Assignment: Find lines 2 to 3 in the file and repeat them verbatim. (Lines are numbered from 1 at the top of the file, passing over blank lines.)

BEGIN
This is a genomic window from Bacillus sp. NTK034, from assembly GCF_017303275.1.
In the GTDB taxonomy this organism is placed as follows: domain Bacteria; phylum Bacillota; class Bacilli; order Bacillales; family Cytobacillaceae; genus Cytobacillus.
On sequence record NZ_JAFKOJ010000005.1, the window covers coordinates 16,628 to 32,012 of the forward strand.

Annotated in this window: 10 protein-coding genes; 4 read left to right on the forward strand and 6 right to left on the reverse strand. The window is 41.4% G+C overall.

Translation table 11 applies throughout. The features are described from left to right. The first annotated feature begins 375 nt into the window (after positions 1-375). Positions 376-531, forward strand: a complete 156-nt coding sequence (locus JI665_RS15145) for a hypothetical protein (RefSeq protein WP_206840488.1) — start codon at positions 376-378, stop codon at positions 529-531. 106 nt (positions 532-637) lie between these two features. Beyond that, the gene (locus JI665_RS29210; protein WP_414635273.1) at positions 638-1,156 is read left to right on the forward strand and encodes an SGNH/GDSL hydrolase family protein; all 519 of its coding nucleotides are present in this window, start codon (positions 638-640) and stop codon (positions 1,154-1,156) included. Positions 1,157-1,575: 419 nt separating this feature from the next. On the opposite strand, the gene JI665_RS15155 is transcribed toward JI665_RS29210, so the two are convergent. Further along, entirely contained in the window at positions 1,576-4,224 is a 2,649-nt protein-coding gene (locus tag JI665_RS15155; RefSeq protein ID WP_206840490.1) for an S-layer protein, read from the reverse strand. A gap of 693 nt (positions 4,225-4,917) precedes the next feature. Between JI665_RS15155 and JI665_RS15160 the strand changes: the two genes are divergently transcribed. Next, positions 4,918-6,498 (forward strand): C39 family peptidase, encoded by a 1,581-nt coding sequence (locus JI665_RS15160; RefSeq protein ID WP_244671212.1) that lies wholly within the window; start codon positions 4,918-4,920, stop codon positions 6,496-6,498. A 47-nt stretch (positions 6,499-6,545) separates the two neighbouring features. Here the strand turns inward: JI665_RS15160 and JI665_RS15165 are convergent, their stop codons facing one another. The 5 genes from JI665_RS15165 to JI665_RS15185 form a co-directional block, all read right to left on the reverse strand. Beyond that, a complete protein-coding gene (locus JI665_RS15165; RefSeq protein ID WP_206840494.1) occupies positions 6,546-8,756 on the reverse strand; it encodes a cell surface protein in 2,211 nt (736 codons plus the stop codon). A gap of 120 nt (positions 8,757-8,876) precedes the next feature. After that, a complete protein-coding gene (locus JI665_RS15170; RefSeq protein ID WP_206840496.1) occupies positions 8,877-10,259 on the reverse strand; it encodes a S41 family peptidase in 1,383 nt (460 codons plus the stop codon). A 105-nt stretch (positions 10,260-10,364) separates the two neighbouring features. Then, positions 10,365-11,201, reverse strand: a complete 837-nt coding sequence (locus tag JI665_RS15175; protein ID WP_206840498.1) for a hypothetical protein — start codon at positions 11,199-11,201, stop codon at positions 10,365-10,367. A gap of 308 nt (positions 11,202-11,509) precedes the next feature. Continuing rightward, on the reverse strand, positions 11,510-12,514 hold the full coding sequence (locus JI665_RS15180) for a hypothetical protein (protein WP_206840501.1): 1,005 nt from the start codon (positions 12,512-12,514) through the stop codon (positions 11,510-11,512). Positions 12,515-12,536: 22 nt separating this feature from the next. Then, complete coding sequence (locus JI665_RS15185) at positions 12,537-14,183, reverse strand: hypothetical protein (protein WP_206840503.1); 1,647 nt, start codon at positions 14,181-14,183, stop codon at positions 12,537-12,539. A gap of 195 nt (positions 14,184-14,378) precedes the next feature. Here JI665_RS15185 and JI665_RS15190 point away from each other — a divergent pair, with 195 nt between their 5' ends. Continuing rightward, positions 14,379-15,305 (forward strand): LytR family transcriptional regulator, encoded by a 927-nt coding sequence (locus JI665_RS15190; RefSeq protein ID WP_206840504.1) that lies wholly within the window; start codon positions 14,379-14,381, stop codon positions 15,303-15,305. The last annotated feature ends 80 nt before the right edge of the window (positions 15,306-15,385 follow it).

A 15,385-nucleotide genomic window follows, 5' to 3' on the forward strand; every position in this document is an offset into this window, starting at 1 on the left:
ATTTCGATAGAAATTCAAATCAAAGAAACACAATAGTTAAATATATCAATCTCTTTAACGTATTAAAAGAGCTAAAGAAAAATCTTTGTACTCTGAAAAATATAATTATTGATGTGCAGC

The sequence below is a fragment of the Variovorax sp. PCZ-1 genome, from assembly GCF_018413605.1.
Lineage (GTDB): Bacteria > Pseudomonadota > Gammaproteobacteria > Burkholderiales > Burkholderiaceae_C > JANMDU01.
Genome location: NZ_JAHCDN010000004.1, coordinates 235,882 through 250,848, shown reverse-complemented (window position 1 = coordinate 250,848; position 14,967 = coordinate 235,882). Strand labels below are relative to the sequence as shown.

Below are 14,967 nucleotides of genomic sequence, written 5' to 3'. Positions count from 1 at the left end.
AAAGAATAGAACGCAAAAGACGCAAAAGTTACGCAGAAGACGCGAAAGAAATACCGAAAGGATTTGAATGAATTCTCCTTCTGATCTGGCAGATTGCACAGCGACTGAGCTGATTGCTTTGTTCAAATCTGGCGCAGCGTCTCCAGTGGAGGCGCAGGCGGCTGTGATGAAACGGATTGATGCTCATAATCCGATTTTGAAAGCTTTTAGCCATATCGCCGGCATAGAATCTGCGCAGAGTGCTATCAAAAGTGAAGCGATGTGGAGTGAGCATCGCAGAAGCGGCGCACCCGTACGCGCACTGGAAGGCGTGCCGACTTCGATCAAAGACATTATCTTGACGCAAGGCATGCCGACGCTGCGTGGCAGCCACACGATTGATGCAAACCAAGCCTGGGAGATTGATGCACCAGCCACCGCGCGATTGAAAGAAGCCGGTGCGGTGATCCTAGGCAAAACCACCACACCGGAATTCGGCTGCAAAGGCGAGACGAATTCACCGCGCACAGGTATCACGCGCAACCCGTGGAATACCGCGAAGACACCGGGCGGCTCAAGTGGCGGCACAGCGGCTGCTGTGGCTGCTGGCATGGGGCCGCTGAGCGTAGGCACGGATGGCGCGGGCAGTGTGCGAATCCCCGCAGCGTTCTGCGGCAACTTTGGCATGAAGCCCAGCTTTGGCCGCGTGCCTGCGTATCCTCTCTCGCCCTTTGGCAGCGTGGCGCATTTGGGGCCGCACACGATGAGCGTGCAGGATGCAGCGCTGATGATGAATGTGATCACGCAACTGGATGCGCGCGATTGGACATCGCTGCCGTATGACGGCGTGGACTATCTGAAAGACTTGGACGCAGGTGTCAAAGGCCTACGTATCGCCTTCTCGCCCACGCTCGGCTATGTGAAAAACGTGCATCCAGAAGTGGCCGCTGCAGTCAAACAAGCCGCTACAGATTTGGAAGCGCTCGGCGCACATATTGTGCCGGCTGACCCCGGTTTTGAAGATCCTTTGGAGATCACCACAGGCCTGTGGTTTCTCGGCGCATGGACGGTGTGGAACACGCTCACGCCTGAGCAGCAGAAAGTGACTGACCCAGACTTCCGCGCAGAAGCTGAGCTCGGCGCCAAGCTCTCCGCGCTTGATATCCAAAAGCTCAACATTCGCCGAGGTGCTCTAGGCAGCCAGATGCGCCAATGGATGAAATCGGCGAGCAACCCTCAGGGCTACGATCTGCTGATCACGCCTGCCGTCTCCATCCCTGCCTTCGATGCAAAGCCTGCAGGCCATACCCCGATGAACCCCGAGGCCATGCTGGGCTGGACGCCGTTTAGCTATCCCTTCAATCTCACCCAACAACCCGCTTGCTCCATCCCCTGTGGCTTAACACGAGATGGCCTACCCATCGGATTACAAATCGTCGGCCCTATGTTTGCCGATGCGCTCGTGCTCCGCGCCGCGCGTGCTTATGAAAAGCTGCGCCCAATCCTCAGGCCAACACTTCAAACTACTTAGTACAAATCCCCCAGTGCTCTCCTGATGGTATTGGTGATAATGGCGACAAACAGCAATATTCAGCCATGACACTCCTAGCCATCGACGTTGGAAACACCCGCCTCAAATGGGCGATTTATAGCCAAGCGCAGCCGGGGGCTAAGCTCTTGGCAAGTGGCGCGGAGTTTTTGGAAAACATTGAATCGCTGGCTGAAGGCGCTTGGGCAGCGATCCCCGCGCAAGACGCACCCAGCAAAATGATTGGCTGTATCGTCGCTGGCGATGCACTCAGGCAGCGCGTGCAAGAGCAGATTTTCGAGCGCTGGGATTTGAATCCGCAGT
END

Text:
In the GTDB taxonomy this organism is placed as follows: domain Bacteria; phylum Bacillota; class Bacilli; order Bacillales; family Cytobacillaceae; genus Cytobacillus.
On sequence record NZ_JAFKOJ010000005.1, the window covers coordinates 16,628 to 32,012 of the forward strand.